Find Sirius, the Brightest Star of February

Look for the Dog Star this month!

February 5, 2019
Orion and Sirius reflect off a frozen lake

The glow of Sirius and the brilliant stars of Orion reflect off the icy frozen lake. A warm glow from cabins in the woods lighting the horizon. New Germany State Park, Maryland.

Genevieve de Messieres

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Who hasn’t heard of the Dog Star, Sirius? In February, it’s the brightest star in Earth’s night sky, parading overhead from nightfall until midnight. When viewing Sirius, we’re actually seeing the combined light of two stars. Learn how to find Sirius.

Sirius is the alpha dog of the Big Dog constellation (Canis Major) and the brightest star of February. This star was considered bad news in the Roman Empire, where they sometimes sacrificed dogs to protect their wheat crops from disease thought to be brought about by Sirius! Even Dante wrote of “the scourge of days cannicular.”

The Dog Star had better press in ancient Egypt, where they believed an alliance between the sun and that brightest star caused summer’s heat. Even today we still use the expression “Dog Days” to mean sultry weather. Read our article on the “Dog Days of Summer.”

How to Find Sirius

During February evenings, Sirius shines all night. Look towards the southern skies. It’s hard to miss.

If its great blue-white brilliance isn’t enough, you can identify Sirius thanks to Orion’s famous belt, which points downward diagonally at it.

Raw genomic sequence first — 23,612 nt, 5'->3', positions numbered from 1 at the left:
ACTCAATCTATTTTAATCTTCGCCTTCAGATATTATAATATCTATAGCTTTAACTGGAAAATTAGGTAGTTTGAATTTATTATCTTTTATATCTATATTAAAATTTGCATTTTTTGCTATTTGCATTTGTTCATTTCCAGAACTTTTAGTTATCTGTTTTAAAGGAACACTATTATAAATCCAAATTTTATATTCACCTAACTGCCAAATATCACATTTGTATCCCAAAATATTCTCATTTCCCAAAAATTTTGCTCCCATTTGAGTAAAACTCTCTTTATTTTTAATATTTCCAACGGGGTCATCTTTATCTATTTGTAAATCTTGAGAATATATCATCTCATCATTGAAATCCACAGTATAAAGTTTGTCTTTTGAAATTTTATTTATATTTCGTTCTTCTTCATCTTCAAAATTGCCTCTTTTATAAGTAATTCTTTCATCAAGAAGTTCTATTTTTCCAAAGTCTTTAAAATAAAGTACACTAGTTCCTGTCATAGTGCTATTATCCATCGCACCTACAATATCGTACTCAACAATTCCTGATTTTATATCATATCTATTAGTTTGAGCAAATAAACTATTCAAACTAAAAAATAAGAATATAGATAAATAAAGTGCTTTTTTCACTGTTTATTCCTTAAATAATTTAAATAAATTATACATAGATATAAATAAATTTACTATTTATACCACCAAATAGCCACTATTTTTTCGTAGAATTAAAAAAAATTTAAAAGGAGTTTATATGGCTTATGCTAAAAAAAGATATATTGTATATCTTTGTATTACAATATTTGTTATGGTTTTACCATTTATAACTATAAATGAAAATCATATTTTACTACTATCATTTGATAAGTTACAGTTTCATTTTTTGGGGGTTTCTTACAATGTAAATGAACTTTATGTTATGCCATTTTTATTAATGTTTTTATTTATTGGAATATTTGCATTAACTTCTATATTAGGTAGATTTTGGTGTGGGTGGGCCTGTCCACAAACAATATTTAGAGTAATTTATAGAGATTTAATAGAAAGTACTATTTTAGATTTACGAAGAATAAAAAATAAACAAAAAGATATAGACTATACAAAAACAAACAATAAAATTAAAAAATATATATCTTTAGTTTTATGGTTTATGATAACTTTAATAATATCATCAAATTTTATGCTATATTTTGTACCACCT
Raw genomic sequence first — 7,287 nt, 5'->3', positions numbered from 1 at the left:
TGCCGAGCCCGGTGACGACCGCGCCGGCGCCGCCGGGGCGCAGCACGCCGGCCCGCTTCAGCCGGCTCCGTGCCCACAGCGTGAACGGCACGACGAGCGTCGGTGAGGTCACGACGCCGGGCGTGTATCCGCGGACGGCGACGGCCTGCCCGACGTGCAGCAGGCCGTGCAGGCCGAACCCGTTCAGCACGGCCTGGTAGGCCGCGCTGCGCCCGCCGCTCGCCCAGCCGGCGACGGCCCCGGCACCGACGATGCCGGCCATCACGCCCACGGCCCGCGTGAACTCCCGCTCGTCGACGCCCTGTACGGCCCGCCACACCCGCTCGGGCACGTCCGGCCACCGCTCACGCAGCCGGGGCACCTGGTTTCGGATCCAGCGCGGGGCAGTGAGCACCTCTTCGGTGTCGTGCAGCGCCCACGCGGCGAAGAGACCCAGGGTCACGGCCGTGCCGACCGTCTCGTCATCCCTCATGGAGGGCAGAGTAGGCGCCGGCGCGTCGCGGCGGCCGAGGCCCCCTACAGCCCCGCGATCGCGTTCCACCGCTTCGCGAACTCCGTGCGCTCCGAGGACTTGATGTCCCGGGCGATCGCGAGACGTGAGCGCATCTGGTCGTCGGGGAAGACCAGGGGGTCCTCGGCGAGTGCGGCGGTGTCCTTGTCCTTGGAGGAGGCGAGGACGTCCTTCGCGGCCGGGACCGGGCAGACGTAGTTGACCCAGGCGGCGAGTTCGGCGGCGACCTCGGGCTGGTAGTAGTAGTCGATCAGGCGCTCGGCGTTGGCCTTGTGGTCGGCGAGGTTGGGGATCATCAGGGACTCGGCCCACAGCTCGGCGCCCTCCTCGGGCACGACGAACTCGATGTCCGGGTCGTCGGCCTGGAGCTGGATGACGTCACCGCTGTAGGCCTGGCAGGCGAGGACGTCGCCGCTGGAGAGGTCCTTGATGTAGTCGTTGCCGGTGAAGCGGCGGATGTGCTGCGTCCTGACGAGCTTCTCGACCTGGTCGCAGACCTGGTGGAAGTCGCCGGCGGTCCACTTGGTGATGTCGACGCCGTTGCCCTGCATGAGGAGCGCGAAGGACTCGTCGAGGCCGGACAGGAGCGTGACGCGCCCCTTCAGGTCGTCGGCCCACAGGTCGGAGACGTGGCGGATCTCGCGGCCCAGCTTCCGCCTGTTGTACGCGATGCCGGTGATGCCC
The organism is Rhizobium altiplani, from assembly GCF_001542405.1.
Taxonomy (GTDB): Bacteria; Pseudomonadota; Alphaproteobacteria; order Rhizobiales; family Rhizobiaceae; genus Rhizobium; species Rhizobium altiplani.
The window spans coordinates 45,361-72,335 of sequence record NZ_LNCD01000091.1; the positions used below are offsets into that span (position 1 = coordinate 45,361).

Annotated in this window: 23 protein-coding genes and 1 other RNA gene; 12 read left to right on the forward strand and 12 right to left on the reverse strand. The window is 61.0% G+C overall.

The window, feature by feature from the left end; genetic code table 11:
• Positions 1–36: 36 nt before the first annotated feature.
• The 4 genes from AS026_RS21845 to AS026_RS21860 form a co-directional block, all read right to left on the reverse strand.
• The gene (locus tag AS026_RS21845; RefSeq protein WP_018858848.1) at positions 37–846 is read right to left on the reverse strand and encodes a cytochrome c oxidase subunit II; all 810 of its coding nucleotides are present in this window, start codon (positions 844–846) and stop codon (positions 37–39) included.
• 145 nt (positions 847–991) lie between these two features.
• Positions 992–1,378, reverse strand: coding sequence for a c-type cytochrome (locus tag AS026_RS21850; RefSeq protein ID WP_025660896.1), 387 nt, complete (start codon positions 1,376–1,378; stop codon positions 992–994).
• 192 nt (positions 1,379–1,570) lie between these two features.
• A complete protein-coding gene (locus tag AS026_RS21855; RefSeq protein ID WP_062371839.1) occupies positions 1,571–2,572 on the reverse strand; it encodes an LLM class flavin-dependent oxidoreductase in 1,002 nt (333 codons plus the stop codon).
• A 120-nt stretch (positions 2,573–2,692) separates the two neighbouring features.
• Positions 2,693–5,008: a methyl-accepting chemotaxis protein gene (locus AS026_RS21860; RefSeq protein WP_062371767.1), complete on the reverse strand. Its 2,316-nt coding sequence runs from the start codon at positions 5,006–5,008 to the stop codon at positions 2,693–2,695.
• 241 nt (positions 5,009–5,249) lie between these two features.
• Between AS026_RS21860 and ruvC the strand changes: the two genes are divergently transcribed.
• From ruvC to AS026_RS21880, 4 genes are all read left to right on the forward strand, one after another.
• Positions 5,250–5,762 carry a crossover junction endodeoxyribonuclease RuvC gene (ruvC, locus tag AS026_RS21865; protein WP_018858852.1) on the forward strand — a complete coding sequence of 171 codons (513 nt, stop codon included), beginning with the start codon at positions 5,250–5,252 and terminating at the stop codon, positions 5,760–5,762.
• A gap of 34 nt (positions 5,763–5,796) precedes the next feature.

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Image: Sirius (bottom center) and Orion (upper right) shining above the forest in a winter sky. Orion’s belt points almost directly at Sirius. Credit: Erkki Makkonen.

When viewing Sirius, we’re actually seeing the combined light of two famous stars. Circling each other like slow dancers, the pair are wildly different in brightness, and during the next five years are most widely separated as they swing through their lopsided 50-year orbit.

  • Sirius B is a tiny star only the size of Earth yet with a weight equal to our sun. This means it’s packed to an amazing density. A lollipop made of its material would outweigh a car.
  • But it’s the main star, Sirius A, which is 10,000 times brighter than its companion, that makes Sirius such a lighthouse. As the nearest blue-hot sun to Earth, its beautiful diamond dazzle arrives after just an 8 ½ year journey through space.

The magnitude of Sirius is the brightest at -1.44 (remember: the smaller the number, the brighter the star). There are brighter stars than Sirius in the cosmos, but they are much farther away, so they appear dimmer from Earth. 

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Image: Sirius, the Winter Triangle, and Orion. Credit: Matsumoto.

Because Sirius as a two-dog star is so bright, it tends to twinkle and even change color as it shines through Earth’s atmosphere, flickering in a rainbow of colors.

Step out any time and check it out. You’ll be a happy puppy.

Spot more of February’s stars! See our February Sky Map.

About This Blog

Welcome to “This Week’s Amazing Sky,” the Almanac’s hub for everything stargazing and astronomy. Bob Berman, longtime and famous astronomer for The Old Farmer’s Almanac, will help bring alive the wonders of our universe. From the beautiful stars and planets to magical auroras and eclipses, he covers everything under the Sun (and Moon)! Bob, the world’s mostly widely read astronomer, also has a new weekly podcast, Astounding Universe